Abraham "Abram" Jakira (1889? – 1931) was an American socialist political activist, newspaper editor, and Communist Party functionary. He is best remembered as one of the early Communist Party's factional leaders of the 1920s.
Abram Jakira is believed to have been born in the Russian empire in about 1889. Little is known of his life prior to his coming to the United States in 1912.
Jakira was an active member of the Socialist Party of America and was supportive of the Left Wing Section of the Socialist Party which emerged in 1919. Later that year he became a founding member of the Communist Labor Party of America (CLP) and served as the Secretary of that organization's Russian-language federation. He served as a member of the editorial board of the CLP, in charge of production of the party's Russian-language "underground" (secret and illegal) newspaper and pamphlets.
Jakira moved with the rest of the CLP into the new United Communist Party of America (UCP) in May 1920. He was one of six members of that organization who prepared the UCP's program. In the summer of 1920, Jakira was named the organizer of the UCP's Russian Federation. During this period he used the pseudonym "A. Dubner." He also later used the pseudonyms "A. Duboff," "Post," and "J. Miller" among other names.
On April 29, 1920, the U.S. Department of Justice and the so-called "bomb squad" of the New York City Police Department conducted a raid on an apartment which proved to be the national headquarters of the United Communist Party. Jakira was one of those arrested in the sensational raid. He was held and released on $5,000 bail in May 1921.
Jakira briefly served on the governing Central Executive Committee of the UCP in June 1921, resigning due to "family matters" resulting from his need to regularly commute from Philadelphia to party headquarters in New York City.
The United Communist Party and the old Communist Party of America united in the Summer of 1921 to form a new, unified organization also called the Communist Party of America. In this organization Jakira was one of the primaries in the so-called "Goose Caucus" group which, seeing open operations in the face of law enforcement pressure as potentially disastrous, advocated continuation of the secret form of organization then being employed by the party.
Jakira was elected Executive Secretary of the CPA at the ill-fated August 1922 Bridgman Convention of the CPA, while also sitting on the governing Central Executive Committee of the party's "legal" and aboveground arm, the Workers Party of America (WPA). In the six month interval which followed, the secret organization's size and influence withered, while the WPA, fueled particularly by an influx of new blood from the Finnish Socialist Federation, grew dramatically. Early in 1923 the decision was made to terminate the parallel underground organization which Jakira headed, leaving the "legal" WPA headed by C.E. Ruthenberg as the sole communist organization in the field.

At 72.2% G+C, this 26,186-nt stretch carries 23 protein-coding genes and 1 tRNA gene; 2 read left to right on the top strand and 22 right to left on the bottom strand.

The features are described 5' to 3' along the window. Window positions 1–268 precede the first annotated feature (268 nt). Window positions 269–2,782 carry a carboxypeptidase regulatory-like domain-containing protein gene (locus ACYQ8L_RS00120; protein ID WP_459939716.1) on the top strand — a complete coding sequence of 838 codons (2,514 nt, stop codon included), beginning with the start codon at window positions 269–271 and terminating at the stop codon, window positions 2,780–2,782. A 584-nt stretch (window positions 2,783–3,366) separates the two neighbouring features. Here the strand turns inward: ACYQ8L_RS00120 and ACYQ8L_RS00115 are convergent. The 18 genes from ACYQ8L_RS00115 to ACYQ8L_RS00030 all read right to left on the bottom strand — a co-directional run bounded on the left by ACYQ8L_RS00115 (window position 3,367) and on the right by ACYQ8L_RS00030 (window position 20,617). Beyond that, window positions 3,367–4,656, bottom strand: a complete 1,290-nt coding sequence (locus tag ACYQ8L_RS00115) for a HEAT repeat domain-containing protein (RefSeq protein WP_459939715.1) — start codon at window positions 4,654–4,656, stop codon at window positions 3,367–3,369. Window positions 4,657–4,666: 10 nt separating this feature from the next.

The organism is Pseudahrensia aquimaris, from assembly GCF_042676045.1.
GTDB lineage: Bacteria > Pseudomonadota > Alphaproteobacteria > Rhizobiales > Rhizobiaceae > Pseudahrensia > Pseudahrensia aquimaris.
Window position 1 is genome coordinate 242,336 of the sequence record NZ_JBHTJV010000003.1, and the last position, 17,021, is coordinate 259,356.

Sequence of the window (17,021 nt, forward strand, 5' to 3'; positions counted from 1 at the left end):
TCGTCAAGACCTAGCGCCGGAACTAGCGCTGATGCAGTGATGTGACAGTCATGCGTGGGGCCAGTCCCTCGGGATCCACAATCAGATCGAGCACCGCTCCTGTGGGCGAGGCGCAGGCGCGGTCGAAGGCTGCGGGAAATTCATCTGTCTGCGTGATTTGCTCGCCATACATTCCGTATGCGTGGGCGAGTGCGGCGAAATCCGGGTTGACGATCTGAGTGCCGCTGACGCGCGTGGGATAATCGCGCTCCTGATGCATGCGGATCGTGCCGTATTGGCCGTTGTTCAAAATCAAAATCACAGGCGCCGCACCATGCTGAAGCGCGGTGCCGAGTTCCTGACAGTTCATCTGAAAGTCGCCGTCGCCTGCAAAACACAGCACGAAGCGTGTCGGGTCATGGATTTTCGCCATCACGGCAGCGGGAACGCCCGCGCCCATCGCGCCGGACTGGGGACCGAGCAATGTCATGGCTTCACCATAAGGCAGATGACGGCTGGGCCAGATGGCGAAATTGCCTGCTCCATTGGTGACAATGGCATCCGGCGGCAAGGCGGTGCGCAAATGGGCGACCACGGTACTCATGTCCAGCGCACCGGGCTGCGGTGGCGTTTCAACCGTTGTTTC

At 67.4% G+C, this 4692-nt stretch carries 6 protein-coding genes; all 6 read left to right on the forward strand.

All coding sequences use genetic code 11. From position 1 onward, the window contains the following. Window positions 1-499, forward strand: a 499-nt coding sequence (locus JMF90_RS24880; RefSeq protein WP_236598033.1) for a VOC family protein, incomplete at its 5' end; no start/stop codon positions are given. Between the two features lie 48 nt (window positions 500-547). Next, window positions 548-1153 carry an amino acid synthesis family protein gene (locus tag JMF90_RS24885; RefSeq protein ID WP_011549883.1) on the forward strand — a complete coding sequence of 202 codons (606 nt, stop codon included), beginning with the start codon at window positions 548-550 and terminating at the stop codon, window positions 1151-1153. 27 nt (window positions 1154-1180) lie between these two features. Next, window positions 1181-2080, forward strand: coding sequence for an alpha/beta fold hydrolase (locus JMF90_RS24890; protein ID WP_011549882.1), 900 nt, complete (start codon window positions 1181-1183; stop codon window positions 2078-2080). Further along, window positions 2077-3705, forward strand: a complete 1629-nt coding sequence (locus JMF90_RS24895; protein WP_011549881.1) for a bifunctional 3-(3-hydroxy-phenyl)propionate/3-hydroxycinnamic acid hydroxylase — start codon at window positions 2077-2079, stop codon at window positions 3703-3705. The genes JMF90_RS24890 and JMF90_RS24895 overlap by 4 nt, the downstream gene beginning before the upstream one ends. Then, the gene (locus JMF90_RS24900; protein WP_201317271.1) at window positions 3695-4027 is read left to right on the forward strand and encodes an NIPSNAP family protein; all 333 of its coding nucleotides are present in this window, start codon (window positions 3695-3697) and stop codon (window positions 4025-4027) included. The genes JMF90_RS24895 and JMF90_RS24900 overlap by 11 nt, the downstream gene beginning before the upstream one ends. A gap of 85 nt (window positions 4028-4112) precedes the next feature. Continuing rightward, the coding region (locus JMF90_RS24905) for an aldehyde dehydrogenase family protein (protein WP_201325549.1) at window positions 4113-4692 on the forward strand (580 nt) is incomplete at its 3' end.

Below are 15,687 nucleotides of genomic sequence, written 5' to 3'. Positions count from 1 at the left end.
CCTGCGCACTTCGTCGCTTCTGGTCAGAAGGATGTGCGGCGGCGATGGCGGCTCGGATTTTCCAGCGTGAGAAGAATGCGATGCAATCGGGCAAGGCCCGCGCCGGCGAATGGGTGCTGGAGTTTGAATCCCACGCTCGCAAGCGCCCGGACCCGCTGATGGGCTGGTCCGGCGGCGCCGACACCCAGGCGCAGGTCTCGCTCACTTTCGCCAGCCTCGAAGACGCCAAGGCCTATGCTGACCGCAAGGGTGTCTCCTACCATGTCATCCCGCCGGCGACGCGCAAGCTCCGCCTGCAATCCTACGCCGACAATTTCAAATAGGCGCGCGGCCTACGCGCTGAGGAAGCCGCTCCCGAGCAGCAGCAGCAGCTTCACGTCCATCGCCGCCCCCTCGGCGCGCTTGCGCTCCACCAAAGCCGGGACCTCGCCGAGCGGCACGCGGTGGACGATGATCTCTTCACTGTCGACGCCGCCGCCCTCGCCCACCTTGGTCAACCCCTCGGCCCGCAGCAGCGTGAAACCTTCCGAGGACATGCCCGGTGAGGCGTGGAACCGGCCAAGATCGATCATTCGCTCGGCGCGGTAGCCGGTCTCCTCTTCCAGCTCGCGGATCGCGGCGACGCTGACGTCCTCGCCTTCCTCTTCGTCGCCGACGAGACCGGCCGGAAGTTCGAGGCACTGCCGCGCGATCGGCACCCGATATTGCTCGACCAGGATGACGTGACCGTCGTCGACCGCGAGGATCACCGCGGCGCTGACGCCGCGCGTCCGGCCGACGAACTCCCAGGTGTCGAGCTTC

Called by one of his contemporaries "modest and friendly," Jakira was a factional loyalist to Workers (Communist) Party leaders Ruthenberg and Jay Lovestone in the middle 1920s. In January 1924, Jakira was appointed the District Organizer of the WPA's Philadelphia district. He remained in that post for at least a year before taking on a similar role in Western Pennsylvania as DO of the Pittsburgh district, a position which he retained through the end of the decade.
Late in the spring of 1929 Communist Party Executive Secretary Jay Lovestone was deposed by the decision of the Executive Committee of the Communist International, which aimed to end the ongoing factional war in the American part. Jakira was among the first four of the Communist Party's district organizers to publicly endorse this decision.
Jakira was the Communist Party's District Organizer for the Pittsburgh district in 1928 and was influential in helping to organize the National Miners Union, a radical "dual union" established by the party through its Trade Union Unity League arm late in that year.
Thereafter, Jakira was named Assistant Secretary of the International Labor Defense, a mass organization initiated, financed, and controlled by the Communist Party.
Death and legacy
- Vera Buch Weisbord, A Radical Life. Bloomington: Indiana University Press, 1977; pg. 153.
- "Party Organizers Endorse Comintern Address," The Daily Worker, vol. 6, no. 64 (May 22, 1929), pg. 1.
- "Pittsburgh District Puts into Motion Plan for Recruiting of New Members and More Activity," The Daily Worker, vol. 3, no. 254 (November 9, 1926), pg. 4.